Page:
A LOWER LOLINE
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Redesigning by Dennis Achieves an Overall Height of 13 ft. 7 in. with a Normal 70-seat Body
IMPORTANT modifications to the Loline double-decker bus chassis have been made by Dennis Bros., Ltd., Guildford. The effect of redesigning it is to permit the use of a forward entrance to the body and to lower the unladen chassis-frame height by 2* in.
This reduction in chassis height allows a normal 70-seat body, without a dropped upper gangway, to be fitted at an overall height of-only 13 ft, 7 in. It is possible that with a low-bridge body this dimension could be reduced still further, although Willowbrook, Ltd., who are manufacturing the body for the prototype chassis, think that this would be required only in most exceptional circumstances.
Whereas previous Lolines ' had a straight-through chassis frame swept downwards behind the front spring hangers and upwards over the rear axle, the new model has a chassis incorporating fabricated three-piece side members. The original frame is cut behind the rear engine-gearbox mountings.
The centre section of the frame consists of two channelsection members turned upwards at an angle of 90° at each end. The depth of each member at the front is 8 in., increasing to 10 in, at t h e rear, with 21-in. flanges. The material used is in. in section.
Each curved side member is joined to the forward portion of the frame by a box structure made up of two steel plates and 12 1-in, tubes clamped together with fitted throughbolts.
Direct face-to face contact between the box and frame members is avoided by
protruding t he tubes J.in.-through the sides of the box. The effect is to drop the frame 11 in, at this point and outrig the side members by the same amount.
Thus a low chassis is provided for the forward entrance, the height to the top of the frame being I ft. 9 in. unladen. This sharp drop in the frame also occurs on the line of the front bulkhead, allowing the pneumatically operated doors to have their forward pillar built into tha member.
The frame centre section is upswept an cut off forward of the rear wheels. It i joined at this point by a tubular crost member cranked 'downwards to permit low floor line. Two similar 14-in.-lob tubes are through-bolted to the mai cross-member on the outside of the framt Bolted to this wtrigger on. each side ar
two large channel-section members Curve, upwards over, but outside, the rea
wheels. The section of the material use
for these components is in. and the. have 2-in. flanges. Their depth is 6 ir at the centre line of the rear axle.
These two side members take the plac of the normal upswept chassis frame, but as they are outrigged, they do not limi the frame height.
The outrigged members end behins the rear wheels, where they are joined b: a single-piece tubular cross-member. Th, actual chassis frame terminates at thi point. The front cross-member has twi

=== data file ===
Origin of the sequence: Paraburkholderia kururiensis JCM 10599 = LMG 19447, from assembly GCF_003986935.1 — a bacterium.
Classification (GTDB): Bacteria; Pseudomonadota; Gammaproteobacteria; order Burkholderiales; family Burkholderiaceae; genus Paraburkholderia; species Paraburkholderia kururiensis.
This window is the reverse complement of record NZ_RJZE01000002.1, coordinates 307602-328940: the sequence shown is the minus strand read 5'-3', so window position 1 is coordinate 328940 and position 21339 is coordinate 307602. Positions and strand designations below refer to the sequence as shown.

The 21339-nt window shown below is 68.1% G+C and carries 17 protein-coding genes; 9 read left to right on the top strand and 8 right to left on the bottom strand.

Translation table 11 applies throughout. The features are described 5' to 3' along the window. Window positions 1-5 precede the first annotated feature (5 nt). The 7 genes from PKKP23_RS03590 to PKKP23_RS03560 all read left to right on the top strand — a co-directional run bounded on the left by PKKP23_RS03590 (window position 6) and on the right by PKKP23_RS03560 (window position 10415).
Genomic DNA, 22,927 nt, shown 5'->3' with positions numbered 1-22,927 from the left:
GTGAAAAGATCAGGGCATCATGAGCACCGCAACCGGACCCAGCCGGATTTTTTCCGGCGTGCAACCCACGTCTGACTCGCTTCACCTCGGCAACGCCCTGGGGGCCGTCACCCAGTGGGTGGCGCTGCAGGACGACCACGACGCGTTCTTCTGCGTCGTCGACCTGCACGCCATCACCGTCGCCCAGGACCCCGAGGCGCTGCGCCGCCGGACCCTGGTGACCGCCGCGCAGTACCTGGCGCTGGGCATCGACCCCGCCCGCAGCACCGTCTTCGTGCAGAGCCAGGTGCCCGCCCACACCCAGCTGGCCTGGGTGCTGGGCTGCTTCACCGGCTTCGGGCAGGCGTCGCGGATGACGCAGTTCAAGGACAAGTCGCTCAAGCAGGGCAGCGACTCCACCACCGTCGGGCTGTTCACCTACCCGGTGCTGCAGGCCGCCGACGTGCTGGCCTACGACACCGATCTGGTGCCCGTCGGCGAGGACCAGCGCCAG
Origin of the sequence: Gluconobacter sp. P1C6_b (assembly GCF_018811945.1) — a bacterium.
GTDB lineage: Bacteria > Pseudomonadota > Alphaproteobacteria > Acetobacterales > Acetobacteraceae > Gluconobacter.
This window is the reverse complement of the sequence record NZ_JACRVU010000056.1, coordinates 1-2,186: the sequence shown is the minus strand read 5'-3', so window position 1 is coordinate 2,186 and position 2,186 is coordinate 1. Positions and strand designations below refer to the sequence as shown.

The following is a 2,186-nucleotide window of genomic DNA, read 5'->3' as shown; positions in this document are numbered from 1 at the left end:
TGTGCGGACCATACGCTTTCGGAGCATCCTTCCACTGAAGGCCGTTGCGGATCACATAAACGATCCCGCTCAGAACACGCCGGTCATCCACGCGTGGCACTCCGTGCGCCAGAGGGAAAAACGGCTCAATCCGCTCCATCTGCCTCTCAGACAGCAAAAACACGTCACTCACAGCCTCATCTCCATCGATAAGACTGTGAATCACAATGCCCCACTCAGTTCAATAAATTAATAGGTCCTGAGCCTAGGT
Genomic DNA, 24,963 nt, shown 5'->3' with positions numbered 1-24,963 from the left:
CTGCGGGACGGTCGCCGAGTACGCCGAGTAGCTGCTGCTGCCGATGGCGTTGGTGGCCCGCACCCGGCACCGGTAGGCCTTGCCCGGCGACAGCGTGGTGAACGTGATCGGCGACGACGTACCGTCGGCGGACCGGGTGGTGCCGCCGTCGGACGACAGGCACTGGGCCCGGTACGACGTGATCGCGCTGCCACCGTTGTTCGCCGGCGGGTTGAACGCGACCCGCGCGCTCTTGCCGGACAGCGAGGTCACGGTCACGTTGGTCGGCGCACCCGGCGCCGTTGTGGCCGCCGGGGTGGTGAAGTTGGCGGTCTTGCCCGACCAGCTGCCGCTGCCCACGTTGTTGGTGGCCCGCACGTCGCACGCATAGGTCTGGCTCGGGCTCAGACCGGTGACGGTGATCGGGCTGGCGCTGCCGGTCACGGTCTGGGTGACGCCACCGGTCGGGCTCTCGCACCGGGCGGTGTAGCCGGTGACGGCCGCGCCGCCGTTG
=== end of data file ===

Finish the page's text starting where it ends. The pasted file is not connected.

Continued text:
platforms welded underneath it, to whicl the front spring hanger brackets at., secured by U bolts.
Brackets are also fitted on top of thi cross-member as a support for two section angle members which pass ove the wheels to carry the wheel-boxes am stops for the rebound rubbers on the axle These arches, although in the position normal upswept frame members, do no act as part of the load-carrying structure Relay levers for the braking system an also mounted on the cross-member.
The single-piece rear cross-member ha: the bottom halves of two clamps wide( to it. The other half of each clamp i: bolted to the fixed portion and incorpor ates an eye for the swivel pin of the real spring shackle and a bracket for the rem end of the wheel-arch.
The new chassis presents a closet approach to integral construction thar the previous Loline, although the lattet had body-mounting outriggers integral with the • main cross-members. Thit latest model incorporates not only thit feature, but uses the load-carrying outrigged side members about the rear wheels as major body-mounting points with both longitudinal and horizontal body runners bolted directly to them.
A light-gauge 13-in.-deep channelsection fabricated member is bolted to the rear of each of these side members as a body support. Although the fabricated members are fitted by the coachbutiders, they can almost be considered as an extension of the chassis frame, whilst being an integral portion of the bodywork.
In other respects the chassis is similar in mechanical specification to the previous Loline, with a Gardner 6LW oil engine developing 1112 b.h.p. at 1,700 r.p.m. and 358 lb.-ft. torque at 1,300 r.p.m.
A five-speed Dennig inverse-drive gear
box drives through an offset propeller shaft to a Bristol-type, double-reduction rear axle with an offset differential and cranked axle casing. The wheelbase remains at 18 ft. 6 in., permitting a 30-ft. by 8-ft. body to be accommodated. The reduction in overall height and consequent lowering of the centre of gravity should make the new Loline extremely stable.
The 70-seat body seats 41 passengers in the upper saloon and 29 in the lower deck, the height of the saloons being 5 ft. 10+ in. and 5 ft. 8+ in. respectively. The body is of normal light-alloy and wood composite construction.
A two-landing staircase which passengers mount in the direction of travel, is fitted in conjunction with the forward entrance. This type of stair is favoured by the bodybuilders, as it is thought that most violent movement occurs during braking and that it is better that passengers should be thrown forward on to the steps than backward off them in an emergency stop.
Seating is on lightweight tubular frames with Dunlopillo upholstery. The pneumatically operated front entrance is controlled by the driver and the rear of the cab has an angled flat quarter light to enable him to have a complete view of the platform.
The bus will be seen on the Willowbrook stand at the Commercial Motor Show next month.